When it comes to a child’s education, most parents want to ensure their children are placed in the best environment for them, with the most opportunities to learn. Children learn at different levels, and in different ways. Not every environment is conducive for every child. This is where the Reggio Emilia method for teaching shines. The environment matters. In fact, the Reggio Emilia environment is seen as a key part of the learning process. Read on as we give you a look inside the Reggio Emilia classroom, and why its design is so impactful for young learners.
When Loris Malaguzzi – Founder and Director of the renowned preschools of Reggio Emilia, Italy – set forth his philosophy for education, he challenged educators to see young children as capable and competent learners in a social setting. He stressed that social learning preceded cognitive development. Because of this social learning factor, Malaguzzi focused on the environment playing a key role in the educational process.
In fact, environment is defined as the “third teacher” in the Reggio Emilia approach. This is because it allows children to explore their interests, collaborate with other children openly, and learn from experiences inside and outside the classroom. The Reggio Emilia classroom is very welcoming and aesthetically pleasing. Teachers draw inspiration from the community, their students’ cultures, nature, and fill the room with natural, colorful, and useful materials – from musical instruments to seashells. Reggio-inspired classrooms are designed to encourage relationships, communication, and collaboration through play. Classroom materials are thoughtfully incorporated to encourage creativity, problem-solving work, experimentation, exploration and open-ended play.
An open environment for learning also creates flexibility, giving teachers the space to be more responsive to the individual needs of each child in the classroom. When a child is given the chance to explore something on her own – particularly in nature – she can take the time to learn and understand more about the object or concept. The teacher may ask the curious student to draw a picture to describe this object, or act out a feeling it provokes using pretend play. The possibilities are endless when you open the door to open-ended exploration, and discover the educational power of play.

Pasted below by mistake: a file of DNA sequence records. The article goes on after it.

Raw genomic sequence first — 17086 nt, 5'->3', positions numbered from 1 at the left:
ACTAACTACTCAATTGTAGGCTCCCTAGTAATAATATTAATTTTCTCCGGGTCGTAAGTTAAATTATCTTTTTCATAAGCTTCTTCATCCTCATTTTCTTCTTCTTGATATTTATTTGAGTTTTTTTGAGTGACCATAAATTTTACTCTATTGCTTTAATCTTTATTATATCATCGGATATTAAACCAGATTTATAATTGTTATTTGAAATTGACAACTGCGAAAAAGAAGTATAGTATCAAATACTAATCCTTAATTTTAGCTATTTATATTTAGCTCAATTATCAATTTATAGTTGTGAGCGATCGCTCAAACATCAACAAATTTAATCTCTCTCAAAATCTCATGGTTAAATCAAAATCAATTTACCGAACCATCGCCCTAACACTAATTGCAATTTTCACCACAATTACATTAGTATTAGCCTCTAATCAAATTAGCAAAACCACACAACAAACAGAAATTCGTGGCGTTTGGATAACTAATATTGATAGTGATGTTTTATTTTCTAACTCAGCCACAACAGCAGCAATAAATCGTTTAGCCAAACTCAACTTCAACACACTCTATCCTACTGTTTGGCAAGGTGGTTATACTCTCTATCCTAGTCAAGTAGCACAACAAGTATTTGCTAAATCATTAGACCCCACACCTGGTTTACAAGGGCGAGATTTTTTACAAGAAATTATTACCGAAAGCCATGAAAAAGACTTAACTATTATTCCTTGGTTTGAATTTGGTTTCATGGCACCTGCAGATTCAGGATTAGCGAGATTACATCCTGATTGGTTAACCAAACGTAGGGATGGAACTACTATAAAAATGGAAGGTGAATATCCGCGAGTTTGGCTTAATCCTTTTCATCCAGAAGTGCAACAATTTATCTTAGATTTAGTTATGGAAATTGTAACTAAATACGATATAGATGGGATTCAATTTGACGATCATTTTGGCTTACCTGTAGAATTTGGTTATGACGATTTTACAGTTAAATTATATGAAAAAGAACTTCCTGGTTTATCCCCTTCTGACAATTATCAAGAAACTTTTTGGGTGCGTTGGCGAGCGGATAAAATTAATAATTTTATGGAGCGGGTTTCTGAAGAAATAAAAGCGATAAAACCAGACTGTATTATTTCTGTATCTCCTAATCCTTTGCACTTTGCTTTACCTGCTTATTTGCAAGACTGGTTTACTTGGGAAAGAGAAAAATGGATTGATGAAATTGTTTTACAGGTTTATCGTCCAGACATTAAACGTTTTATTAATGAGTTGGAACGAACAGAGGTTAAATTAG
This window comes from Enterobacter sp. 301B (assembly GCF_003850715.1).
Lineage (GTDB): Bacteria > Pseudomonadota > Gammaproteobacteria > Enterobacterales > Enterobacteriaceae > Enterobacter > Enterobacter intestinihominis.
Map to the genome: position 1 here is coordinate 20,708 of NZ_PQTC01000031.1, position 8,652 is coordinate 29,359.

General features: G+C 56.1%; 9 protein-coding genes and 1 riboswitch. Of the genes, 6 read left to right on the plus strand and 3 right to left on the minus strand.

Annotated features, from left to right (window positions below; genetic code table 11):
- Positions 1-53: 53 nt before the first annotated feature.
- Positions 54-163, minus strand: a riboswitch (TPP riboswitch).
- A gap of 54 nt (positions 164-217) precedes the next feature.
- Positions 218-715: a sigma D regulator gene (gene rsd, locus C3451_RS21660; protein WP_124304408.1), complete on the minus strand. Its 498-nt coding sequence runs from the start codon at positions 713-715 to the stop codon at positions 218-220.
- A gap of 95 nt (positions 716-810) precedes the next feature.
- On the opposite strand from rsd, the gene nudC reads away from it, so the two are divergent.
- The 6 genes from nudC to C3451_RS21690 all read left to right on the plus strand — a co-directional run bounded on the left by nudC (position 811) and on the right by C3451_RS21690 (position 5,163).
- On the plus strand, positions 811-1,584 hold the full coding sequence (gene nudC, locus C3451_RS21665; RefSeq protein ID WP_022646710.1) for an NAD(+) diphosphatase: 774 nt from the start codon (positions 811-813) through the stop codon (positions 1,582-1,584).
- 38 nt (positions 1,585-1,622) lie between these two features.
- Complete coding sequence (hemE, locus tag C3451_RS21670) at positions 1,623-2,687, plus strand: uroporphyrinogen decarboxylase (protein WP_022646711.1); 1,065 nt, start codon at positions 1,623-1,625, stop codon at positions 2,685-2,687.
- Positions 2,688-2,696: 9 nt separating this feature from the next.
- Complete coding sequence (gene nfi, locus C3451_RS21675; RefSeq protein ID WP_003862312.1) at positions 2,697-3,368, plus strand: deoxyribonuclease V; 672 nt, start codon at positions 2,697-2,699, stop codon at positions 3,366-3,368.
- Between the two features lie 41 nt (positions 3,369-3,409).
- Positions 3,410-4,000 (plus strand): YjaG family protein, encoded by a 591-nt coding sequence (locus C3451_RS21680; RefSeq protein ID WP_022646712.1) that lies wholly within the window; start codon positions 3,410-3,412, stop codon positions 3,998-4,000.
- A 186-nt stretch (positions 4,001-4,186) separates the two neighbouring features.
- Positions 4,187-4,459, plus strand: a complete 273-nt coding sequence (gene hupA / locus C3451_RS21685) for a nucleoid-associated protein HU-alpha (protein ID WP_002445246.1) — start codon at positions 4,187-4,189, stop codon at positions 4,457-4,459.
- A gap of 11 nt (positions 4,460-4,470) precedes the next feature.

This alternative-style classroom is set up in a way that reflects the culture that the child living in. Elements of light, transparency, and natural materials are a big focus of the aesthetic design within the classroom. Children are given access to learning materials (such as books, crayons, and blocks), but the layout and style of the class is built around the notion that children should be inspired to direct their own learning. There is also some open space for children to explore their hundred languages, and to allow free movement where it is desired – such as dancing, making music, or playing pretend. There are no assigned seats in a Reggio Emilia classroom. This concept encourages organic opportunities for exploration and connection, and sparks a real joy in learning for young students.
According to the North American Reggio Emilia Alliance, in a Reggio classroom, “You will not find commercial posters and plastic furniture bought from catalogs. What you will find is documentation of the learning experiences and interactions of the children, teachers, and families as well as evidence of the identity of the community where the center or school is located.”
Riverside Magnet School in East Hartford, CT is an early childhood magnet school that applies the world-famous Reggio Emilia model. Our program focuses on creating a nurturing and motivating environment for all children to learn, from pre-K through grade 5.
If you would like to learn more about Riverside Magnet School’s Reggio Emilia environment and program, you can sign up to attend a parent information session here or apply today!
Goodwin University is a nonprofit institution of higher education and is accredited by the New England Commission of Higher Education (NECHE), formerly known as the New England Association of Schools and Colleges (NEASC). Goodwin University was founded in 1999, with the goal of serving a diverse student population with career-focused degree programs that lead to strong employment outcomes.